Confessions of an Anxiety Ridden Mother could have been my own story. I know what it's like to punch walls and yell at infants even when I know I shouldn't. I loved her honesty about how difficult it is to be a mom, a supportive wife, and a person in your own right. Be sure to look through the comments, too. Her post struck a nerve with several people. Here was one comment that really caught my eye:
Antidpressive meds were designed for the modern LDS woman! First of all, we all attempt to accomplish too much... and if you attend relief society on a regular basis, you try even harder. Calm down and realize that you are a wonderful person who is greatly loved and respected for all the tasks you accomplish.
I know Relief Society isn't meant to work this way, but sometimes it does. My personal solution? Just start admitting your flaws--the real ones, not just the cute quirky ones--when you make a comment. When one person gets real the rest seem to follow. I have to say, though, I'm not the first woman in our ward to do this. There are a couple sisters out there who really open themselves up and put themselves out there and I love it. (Nancy, Verna, De--you are ladies I so admire!) It is only when we are real with each other that I come close to understanding what the concept of Zion is all about.
Another post by Sue, If the Problem Gets Solved, Does it Really Matter How You Solved it?, is the story of how a nice girl with some solid biological issues ends up deciding to she needs medicine. It's a tough decision but Sue makes it deliberately and wisely.
One part I really appreciated was the description of her supportive husband:
I often think about how blessed I am to be married to Dan specifically because of his understanding and support about my treatment for depression. Not only does he have the scientific knowledge of depression, but he has also seen first-hand, from the time he was a little child, the effects of depression. And he knows that the meds work and that they are beneficial. When I started taking anti-depressants, I used them for about a year or so, then went off them during my pregnancy with Lily (not because they're unsafe, but because I was feeling pretty good and didn't think I needed them.) Then when she was about eight months old, I went through a bad time and Dan pointed out that he had watched the same cycle throughout our marriage, that I would fight and try to be positive for six or eight months, then I'd have a drawn out episode of depression that lasted for a couple months. It really caught my attention to hear him say there was a pattern to my behavior.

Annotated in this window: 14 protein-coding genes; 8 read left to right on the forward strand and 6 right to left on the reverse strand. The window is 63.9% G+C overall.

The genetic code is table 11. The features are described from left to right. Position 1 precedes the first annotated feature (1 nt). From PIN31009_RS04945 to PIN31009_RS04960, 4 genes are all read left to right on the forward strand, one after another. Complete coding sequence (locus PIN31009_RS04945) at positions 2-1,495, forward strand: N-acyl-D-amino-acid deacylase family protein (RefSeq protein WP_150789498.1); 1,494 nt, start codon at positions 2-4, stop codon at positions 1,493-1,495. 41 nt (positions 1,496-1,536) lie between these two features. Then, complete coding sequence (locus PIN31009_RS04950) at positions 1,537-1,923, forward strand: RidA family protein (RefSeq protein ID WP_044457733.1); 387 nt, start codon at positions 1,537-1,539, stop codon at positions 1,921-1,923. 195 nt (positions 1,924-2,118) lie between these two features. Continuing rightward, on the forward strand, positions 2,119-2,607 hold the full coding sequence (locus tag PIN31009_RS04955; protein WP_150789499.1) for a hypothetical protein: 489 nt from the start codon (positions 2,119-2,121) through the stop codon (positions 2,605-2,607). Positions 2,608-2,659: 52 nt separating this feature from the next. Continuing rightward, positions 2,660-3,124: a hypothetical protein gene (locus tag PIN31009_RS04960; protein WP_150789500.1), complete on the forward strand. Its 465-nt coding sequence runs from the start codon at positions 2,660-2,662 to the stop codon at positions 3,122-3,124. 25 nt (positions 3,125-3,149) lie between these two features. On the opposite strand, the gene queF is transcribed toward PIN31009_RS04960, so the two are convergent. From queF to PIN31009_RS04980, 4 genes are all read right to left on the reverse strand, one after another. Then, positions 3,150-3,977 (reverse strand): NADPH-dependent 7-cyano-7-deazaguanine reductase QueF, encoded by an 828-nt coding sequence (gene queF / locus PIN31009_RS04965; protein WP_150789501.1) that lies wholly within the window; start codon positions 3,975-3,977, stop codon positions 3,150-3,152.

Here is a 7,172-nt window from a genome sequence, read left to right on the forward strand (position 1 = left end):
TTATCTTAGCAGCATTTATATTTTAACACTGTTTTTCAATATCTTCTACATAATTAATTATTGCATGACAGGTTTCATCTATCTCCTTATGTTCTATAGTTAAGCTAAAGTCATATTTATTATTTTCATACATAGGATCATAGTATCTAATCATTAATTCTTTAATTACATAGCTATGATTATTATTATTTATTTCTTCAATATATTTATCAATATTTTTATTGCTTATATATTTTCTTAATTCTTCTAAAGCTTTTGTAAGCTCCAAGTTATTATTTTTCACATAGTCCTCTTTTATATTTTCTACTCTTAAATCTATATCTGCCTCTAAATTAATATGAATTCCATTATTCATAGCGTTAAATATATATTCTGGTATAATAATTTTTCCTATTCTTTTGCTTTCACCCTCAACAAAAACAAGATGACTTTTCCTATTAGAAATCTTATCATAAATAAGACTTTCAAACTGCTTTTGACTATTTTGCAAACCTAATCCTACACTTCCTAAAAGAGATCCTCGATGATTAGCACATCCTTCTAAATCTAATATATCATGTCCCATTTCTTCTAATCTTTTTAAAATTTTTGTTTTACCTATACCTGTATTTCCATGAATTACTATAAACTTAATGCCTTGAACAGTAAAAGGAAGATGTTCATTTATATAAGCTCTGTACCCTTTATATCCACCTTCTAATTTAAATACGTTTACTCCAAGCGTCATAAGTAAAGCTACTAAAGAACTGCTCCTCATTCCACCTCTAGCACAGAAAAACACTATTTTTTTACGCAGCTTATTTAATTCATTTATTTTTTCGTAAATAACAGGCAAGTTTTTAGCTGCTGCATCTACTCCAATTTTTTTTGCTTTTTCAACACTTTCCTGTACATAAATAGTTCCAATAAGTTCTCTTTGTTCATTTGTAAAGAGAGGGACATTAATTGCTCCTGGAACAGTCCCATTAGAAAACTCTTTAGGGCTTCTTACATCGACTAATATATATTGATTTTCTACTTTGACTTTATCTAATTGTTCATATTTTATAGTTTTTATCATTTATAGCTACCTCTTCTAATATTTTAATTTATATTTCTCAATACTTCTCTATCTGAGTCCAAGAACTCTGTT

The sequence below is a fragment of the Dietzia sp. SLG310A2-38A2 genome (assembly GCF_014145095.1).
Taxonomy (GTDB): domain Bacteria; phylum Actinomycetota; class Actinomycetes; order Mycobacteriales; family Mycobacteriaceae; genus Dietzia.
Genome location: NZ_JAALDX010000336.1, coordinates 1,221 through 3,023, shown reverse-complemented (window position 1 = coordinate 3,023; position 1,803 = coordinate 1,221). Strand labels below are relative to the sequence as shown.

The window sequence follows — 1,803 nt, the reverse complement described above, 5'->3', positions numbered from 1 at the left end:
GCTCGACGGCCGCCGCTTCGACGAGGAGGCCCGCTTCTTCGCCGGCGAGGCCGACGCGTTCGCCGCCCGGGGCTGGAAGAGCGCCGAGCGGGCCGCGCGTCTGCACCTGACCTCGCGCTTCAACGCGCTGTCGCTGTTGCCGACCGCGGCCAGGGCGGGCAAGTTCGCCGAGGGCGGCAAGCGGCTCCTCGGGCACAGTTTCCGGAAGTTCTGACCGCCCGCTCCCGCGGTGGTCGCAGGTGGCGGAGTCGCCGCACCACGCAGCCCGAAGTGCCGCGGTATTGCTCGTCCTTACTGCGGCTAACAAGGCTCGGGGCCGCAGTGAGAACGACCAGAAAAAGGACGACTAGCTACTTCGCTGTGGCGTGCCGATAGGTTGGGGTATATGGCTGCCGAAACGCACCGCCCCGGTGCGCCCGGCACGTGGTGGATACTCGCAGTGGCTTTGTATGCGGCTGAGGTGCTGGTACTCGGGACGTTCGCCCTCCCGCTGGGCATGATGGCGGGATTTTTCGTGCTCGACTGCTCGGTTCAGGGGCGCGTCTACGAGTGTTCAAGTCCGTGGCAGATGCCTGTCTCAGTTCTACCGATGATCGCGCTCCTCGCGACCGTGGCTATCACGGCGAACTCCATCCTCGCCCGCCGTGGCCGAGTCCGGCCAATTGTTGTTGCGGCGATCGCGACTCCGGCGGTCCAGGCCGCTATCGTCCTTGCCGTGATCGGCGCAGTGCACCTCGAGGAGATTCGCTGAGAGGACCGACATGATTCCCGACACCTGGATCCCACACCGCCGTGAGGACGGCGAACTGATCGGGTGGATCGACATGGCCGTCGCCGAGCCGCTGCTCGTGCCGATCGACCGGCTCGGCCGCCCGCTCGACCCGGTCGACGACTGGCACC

I was still feeling a little bit like I was weak for needing to take anti-depressants, that now that I was aware of my tendency for getting depressed, I should be able to combat it on my own with behavior modification, attitude adjustment, and lots of prayer. I worked with a counselor for 8 or 9 months and learned so much about my thought processes and emotional tendencies. But even with this knowledge, I still couldn't conquer the beast. I went on and off the meds two more times while Lily was a toddler. After hearing Dan tell me over and over that taking meds wasn't a sign of weakness, it was the same as a diabetic taking their insulin, I started accepting that for me, taking an anti-depressant wasn't a temporary solution to help me kick-start my system. It was something that my brain chemistry required regularly to stay balanced. I was a lifer.
Every depressed person needs someone like this in their life. Someone with knowledge and compassion. Someone who may not be living it but wants to be with you while you do. Someone who can reassure you when your resolve wavers. Sue is extremely lucky that this person is her husband. For me, that support has come through different people at different times. My sister has been there for me (thanks to our cell phones that we use more like walky-talkies!). My husband pulls me out of some sad, icky places when my mind is holding me hostage. Mommy friends,oh!, of course the mommy friends! Having someone to sit in the park/ice cream shop/coffee (except we only ever order steamers and sometimes a pastry) shop with and kvetch about the bad times, well, that's priceless. And, when I'm too afraid to tell anyone else how nuts I really feel, my therapist is there. She isn't fazed by anything.
Thanks, Sue, for your example and your courage. Telling your story is definitely blessing other people's lives. All us other But Not Unhappy Mommies are sending good vibes your way!